The roots of the art of welding can be followed all the way back to the Bronze Age over 2000 years ago. It wasn’t until the early 1800s that Englishman Edmund Davy used a battery to create an electric arc between a carbon electrodes. Within the century, other European innovators adapted the technology to create the first carbon arc welding machine by 1881. One of those men, Nikolai N. Bernados, secured patents and began to sell the machine. By the 1900s the carbon arc welder was a commonly used machine in both the United States and Europe.
Due to the diversity of capabilities and specifications available, research is a necessary first step when entering the world of welding machines. While many welders could be used to accomplish the same tasks time, portability, and available power sources play a major role in picking out the ideal welding machine for your operation. Professional welders will often have two to three different machines to accomplish what any job may call for. First, consider the location. If you will frequently be going to job sites to weld where there is not currently a welding machine, a flux cored arc welder is the best option. After simply locating the closest electrical outlet to plug into or starting its fuel-powered engine you are able to begin the material molding process. Conversely, if you are operating in one location and aiming for the optimal output and power a shielded metal arc welder may be a far more productive machine for you. For example, SMAWs are often utilized to mold steel beams for building construction en masse at steel factories.
Like most of the heavy equipment industry, there are different welding machines built to execute tasks with many variables. Welding machines can typically be found in 3 major categories with a handful features available. Most commonly seen is a shielded metal arc welder. The shielded metal arc welders (or SMAWs) use an electric current that jumps from the the welding stick to the metal being worked on. An SMAW is typically used to work on steel or iron on an industrial level. Gas metal arc welding (GMAW) has the ability to use 4 different types of energy-to-metal transfers: spray, pulsed spray, short-circuiting, or globular. Sometimes referred to as a Metal Inert Gas or MIG welder, this powerful, industrial level fusion facilitator requires a direct power source and continuous voltage. The most portable of the welding machine family by are the flux cored arc welders. These FCAWs are a substitute for traditional shield welding and allow their operators to transport them anywhere by requiring only an electrical power source or an easily started gas engine.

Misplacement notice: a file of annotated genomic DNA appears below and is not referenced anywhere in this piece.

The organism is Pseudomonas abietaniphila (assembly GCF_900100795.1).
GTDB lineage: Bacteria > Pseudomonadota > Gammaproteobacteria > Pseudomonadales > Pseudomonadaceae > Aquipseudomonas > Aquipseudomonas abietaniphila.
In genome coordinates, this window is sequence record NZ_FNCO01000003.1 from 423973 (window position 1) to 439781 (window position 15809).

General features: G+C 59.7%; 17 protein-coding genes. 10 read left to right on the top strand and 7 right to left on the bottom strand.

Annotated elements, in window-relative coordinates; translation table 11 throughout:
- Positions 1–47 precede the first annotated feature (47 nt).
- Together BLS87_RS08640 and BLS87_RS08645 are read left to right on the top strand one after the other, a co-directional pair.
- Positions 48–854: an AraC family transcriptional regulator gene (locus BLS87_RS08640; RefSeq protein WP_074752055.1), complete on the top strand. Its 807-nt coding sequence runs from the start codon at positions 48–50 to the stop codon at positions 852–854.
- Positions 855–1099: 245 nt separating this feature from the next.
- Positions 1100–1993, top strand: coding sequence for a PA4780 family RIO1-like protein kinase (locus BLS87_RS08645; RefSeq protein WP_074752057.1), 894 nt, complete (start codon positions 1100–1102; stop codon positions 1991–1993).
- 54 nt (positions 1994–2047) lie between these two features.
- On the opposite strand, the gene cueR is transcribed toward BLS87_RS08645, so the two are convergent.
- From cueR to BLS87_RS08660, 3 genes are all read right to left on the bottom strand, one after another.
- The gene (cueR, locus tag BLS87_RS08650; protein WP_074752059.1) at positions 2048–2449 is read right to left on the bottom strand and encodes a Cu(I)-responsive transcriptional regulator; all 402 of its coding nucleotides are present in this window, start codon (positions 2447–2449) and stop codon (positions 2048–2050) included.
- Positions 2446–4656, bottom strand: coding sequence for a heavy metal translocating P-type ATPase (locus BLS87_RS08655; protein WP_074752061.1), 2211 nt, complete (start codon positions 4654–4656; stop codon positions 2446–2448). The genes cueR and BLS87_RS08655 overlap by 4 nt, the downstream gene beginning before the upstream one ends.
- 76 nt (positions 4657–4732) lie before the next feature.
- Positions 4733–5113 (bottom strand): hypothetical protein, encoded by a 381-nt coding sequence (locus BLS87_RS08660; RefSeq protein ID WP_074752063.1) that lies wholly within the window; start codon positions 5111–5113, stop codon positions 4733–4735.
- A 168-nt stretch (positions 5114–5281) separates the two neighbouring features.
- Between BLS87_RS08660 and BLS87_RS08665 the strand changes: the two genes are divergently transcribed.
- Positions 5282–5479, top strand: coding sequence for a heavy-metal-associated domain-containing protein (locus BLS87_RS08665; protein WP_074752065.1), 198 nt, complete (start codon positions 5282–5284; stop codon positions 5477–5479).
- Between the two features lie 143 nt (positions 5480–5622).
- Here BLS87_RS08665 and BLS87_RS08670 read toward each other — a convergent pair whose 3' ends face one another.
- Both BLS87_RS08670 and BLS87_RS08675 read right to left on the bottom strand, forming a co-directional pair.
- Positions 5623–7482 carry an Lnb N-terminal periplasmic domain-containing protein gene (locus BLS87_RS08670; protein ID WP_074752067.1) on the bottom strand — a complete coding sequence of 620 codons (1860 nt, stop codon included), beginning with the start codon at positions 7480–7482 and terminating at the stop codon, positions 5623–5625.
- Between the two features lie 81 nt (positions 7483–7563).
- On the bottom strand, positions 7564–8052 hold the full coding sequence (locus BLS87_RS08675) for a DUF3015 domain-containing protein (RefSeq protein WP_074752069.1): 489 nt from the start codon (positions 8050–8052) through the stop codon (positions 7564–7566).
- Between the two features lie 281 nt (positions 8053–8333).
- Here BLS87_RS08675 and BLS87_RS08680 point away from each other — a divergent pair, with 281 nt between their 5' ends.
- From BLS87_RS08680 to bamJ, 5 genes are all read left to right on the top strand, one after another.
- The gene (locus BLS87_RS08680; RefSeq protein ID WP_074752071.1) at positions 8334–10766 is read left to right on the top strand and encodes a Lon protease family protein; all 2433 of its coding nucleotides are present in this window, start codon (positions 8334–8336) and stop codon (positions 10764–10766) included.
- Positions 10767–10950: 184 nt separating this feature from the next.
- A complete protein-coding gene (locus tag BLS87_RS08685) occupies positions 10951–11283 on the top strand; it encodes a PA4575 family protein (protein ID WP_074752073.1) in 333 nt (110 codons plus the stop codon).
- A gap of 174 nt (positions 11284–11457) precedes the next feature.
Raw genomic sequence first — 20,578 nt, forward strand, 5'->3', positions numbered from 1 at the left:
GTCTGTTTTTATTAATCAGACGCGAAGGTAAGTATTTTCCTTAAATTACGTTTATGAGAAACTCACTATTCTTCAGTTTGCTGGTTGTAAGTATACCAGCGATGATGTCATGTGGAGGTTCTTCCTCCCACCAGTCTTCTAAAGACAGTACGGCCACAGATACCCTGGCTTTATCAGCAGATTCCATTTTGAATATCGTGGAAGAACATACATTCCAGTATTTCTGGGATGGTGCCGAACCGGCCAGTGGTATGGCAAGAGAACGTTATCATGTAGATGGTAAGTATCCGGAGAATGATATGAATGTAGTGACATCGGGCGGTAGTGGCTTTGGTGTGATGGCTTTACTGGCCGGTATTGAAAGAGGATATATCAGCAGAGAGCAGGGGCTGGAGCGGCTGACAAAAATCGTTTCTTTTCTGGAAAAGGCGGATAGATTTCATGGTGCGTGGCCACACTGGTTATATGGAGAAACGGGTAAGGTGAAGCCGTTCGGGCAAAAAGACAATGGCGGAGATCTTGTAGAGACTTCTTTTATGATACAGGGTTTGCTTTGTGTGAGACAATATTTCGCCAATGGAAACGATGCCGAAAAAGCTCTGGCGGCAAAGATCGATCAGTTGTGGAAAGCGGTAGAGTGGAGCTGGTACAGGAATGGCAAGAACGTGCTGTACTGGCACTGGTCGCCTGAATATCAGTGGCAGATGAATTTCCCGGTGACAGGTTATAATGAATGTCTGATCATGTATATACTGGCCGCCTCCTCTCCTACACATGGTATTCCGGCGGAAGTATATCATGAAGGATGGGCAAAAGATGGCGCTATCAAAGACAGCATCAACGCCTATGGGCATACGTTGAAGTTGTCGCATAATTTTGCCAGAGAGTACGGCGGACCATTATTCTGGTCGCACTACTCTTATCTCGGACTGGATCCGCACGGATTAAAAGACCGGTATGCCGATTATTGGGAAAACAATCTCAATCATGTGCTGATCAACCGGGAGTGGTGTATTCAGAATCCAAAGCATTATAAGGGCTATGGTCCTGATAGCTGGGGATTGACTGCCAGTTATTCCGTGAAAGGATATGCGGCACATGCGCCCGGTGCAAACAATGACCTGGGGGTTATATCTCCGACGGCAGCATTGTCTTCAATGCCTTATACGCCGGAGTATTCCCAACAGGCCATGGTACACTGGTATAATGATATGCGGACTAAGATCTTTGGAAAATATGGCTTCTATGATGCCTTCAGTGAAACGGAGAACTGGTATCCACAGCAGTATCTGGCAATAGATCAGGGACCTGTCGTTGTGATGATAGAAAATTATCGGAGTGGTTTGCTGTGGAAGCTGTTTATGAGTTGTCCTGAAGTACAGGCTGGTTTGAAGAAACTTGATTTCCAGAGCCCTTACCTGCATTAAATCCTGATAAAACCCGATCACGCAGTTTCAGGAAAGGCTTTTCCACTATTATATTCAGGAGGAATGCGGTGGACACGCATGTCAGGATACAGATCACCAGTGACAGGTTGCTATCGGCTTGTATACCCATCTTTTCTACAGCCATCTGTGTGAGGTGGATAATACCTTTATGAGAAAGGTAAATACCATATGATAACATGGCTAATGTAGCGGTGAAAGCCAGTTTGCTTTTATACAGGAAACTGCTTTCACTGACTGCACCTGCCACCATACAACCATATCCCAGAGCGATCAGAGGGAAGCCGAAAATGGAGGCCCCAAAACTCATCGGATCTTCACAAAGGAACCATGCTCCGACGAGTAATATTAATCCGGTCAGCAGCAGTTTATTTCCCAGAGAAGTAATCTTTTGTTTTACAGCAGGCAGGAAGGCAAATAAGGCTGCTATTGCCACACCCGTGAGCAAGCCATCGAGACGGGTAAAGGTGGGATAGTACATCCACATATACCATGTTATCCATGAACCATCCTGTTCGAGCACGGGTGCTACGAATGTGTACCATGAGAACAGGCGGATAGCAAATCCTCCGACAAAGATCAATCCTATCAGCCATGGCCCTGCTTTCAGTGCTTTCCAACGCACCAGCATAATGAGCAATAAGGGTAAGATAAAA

Welders from all around the world come together once every year in Atlanta, Georgia to participate in North America’s largest metal working conference. Named after its task of bringing to gather fabricating and technology, FABTECH features educational opportunities, networking events, world-class exhibits, and promises to provide the keys to welding successfully. You can also browse all the new models of welding machinesto explore and potentially purchase. The next FABTECH event will take place November 6-8 in 2018 at the Georgia World Congress Center.
While there are prominent brands producing new models of welding machines, many buyers are trending towards buying used machines instead. Used welding machines often help provide the same efficiency at a lower cost. These buyers are generally migrating towards sites like mascus.com where they can search an international database of used welding machines to make sure they get the perfect one for their needs. At the other side of equation individuals and businesses selling used welding machines are finding their matching buyers. They are able to easily get their used heavy equipment ad up in front of viewers with ease thanks to Mascus speedy registration process for selling.